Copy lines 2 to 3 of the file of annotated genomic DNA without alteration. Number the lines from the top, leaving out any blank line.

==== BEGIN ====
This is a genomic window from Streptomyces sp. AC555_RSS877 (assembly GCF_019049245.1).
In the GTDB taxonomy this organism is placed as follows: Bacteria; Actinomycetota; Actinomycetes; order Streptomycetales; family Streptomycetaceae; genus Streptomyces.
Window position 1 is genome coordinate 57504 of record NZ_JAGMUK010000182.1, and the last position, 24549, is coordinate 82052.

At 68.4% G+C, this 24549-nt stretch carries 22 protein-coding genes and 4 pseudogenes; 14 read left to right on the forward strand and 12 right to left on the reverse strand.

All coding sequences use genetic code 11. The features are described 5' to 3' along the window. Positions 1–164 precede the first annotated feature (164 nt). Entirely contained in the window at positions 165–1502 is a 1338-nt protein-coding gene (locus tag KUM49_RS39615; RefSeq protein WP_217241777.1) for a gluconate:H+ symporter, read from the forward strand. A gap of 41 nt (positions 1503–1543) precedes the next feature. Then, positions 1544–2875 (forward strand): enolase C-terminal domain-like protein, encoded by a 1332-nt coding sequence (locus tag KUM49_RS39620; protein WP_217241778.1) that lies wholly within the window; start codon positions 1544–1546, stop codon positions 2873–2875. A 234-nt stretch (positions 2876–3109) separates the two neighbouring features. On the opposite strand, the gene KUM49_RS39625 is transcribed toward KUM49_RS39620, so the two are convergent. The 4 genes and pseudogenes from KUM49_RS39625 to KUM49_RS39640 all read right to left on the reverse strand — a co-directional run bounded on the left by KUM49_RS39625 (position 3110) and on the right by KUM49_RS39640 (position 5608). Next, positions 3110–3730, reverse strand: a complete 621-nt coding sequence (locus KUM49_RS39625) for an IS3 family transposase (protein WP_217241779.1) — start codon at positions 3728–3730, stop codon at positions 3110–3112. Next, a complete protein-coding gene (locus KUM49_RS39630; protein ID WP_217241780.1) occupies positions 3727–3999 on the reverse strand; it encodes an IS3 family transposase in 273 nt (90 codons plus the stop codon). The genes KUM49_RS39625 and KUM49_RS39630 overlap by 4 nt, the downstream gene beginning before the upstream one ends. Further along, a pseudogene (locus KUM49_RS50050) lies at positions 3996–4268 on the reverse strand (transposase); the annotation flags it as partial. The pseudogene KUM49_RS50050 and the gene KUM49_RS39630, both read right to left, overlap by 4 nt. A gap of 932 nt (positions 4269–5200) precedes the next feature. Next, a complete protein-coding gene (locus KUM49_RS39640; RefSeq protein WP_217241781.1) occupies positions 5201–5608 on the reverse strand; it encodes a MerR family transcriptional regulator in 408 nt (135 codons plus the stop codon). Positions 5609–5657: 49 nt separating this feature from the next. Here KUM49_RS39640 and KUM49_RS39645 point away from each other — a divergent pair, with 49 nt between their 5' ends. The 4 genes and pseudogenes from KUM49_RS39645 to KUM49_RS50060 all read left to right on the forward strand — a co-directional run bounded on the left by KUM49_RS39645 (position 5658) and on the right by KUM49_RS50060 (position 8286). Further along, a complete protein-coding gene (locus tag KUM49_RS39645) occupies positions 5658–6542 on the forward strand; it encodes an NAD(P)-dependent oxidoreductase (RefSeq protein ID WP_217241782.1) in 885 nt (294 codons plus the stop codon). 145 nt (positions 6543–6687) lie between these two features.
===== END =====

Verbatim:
In the GTDB taxonomy this organism is placed as follows: Bacteria; Actinomycetota; Actinomycetes; order Streptomycetales; family Streptomycetaceae; genus Streptomyces.
Window position 1 is genome coordinate 57504 of record NZ_JAGMUK010000182.1, and the last position, 24549, is coordinate 82052.